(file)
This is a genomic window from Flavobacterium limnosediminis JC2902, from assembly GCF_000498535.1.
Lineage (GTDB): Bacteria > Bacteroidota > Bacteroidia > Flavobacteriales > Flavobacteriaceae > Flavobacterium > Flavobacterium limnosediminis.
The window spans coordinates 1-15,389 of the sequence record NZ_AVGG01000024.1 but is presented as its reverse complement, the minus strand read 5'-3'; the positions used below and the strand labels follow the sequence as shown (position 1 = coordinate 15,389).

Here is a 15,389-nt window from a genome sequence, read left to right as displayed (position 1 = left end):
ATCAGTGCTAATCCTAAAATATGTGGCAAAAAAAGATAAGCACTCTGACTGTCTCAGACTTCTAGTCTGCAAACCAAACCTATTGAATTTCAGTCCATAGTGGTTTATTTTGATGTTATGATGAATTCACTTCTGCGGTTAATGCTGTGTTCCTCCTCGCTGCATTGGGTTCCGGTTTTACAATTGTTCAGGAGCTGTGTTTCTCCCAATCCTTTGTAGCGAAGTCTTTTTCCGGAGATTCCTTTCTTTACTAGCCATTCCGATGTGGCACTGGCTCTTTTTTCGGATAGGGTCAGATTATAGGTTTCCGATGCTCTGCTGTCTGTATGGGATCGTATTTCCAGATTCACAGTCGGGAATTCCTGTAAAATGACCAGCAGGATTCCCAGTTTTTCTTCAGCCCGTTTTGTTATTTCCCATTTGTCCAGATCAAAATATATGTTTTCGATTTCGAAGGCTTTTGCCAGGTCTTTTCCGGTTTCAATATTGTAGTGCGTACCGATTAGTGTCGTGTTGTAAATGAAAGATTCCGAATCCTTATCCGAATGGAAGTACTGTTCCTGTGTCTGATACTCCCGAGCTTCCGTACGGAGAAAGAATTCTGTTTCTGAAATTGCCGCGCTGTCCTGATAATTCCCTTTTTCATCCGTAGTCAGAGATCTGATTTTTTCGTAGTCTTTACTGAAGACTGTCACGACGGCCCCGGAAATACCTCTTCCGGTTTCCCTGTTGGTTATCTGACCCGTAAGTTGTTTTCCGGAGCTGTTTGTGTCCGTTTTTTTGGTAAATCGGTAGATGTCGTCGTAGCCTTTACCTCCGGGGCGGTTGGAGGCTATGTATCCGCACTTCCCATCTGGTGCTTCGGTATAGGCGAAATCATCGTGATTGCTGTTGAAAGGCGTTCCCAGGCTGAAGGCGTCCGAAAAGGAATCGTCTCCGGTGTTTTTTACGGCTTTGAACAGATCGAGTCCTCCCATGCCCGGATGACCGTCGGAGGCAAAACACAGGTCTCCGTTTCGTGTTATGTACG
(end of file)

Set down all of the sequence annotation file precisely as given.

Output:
This is a genomic window from Flavobacterium limnosediminis JC2902, from assembly GCF_000498535.1.
Lineage (GTDB): Bacteria > Bacteroidota > Bacteroidia > Flavobacteriales > Flavobacteriaceae > Flavobacterium > Flavobacterium limnosediminis.
The window spans coordinates 1-15,389 of the sequence record NZ_AVGG01000024.1 but is presented as its reverse complement, the minus strand read 5'-3'; the positions used below and the strand labels follow the sequence as shown (position 1 = coordinate 15,389).

Here is a 15,389-nt window from a genome sequence, read left to right as displayed (position 1 = left end):
ATCAGTGCTAATCCTAAAATATGTGGCAAAAAAAGATAAGCACTCTGACTGTCTCAGACTTCTAGTCTGCAAACCAAACCTATTGAATTTCAGTCCATAGTGGTTTATTTTGATGTTATGATGAATTCACTTCTGCGGTTAATGCTGTGTTCCTCCTCGCTGCATTGGGTTCCGGTTTTACAATTGTTCAGGAGCTGTGTTTCTCCCAATCCTTTGTAGCGAAGTCTTTTTCCGGAGATTCCTTTCTTTACTAGCCATTCCGATGTGGCACTGGCTCTTTTTTCGGATAGGGTCAGATTATAGGTTTCCGATGCTCTGCTGTCTGTATGGGATCGTATTTCCAGATTCACAGTCGGGAATTCCTGTAAAATGACCAGCAGGATTCCCAGTTTTTCTTCAGCCCGTTTTGTTATTTCCCATTTGTCCAGATCAAAATATATGTTTTCGATTTCGAAGGCTTTTGCCAGGTCTTTTCCGGTTTCAATATTGTAGTGCGTACCGATTAGTGTCGTGTTGTAAATGAAAGATTCCGAATCCTTATCCGAATGGAAGTACTGTTCCTGTGTCTGATACTCCCGAGCTTCCGTACGGAGAAAGAATTCTGTTTCTGAAATTGCCGCGCTGTCCTGATAATTCCCTTTTTCATCCGTAGTCAGAGATCTGATTTTTTCGTAGTCTTTACTGAAGACTGTCACGACGGCCCCGGAAATACCTCTTCCGGTTTCCCTGTTGGTTATCTGACCCGTAAGTTGTTTTCCGGAGCTGTTTGTGTCCGTTTTTTTGGTAAATCGGTAGATGTCGTCGTAGCCTTTACCTCCGGGGCGGTTGGAGGCTATGTATCCGCACTTCCCATCTGGTGCTTCGGTATAGGCGAAATCATCGTGATTGCTGTTGAAAGGCGTTCCCAGGCTGAAGGCGTCCGAAAAGGAATCGTCTCCGGTGTTTTTTACGGCTTTGAACAGATCGAGTCCTCCCATGCCCGGATGACCGTCGGAGGCAAAACACAGGTCTCCGTTTCGTGTTATGTACG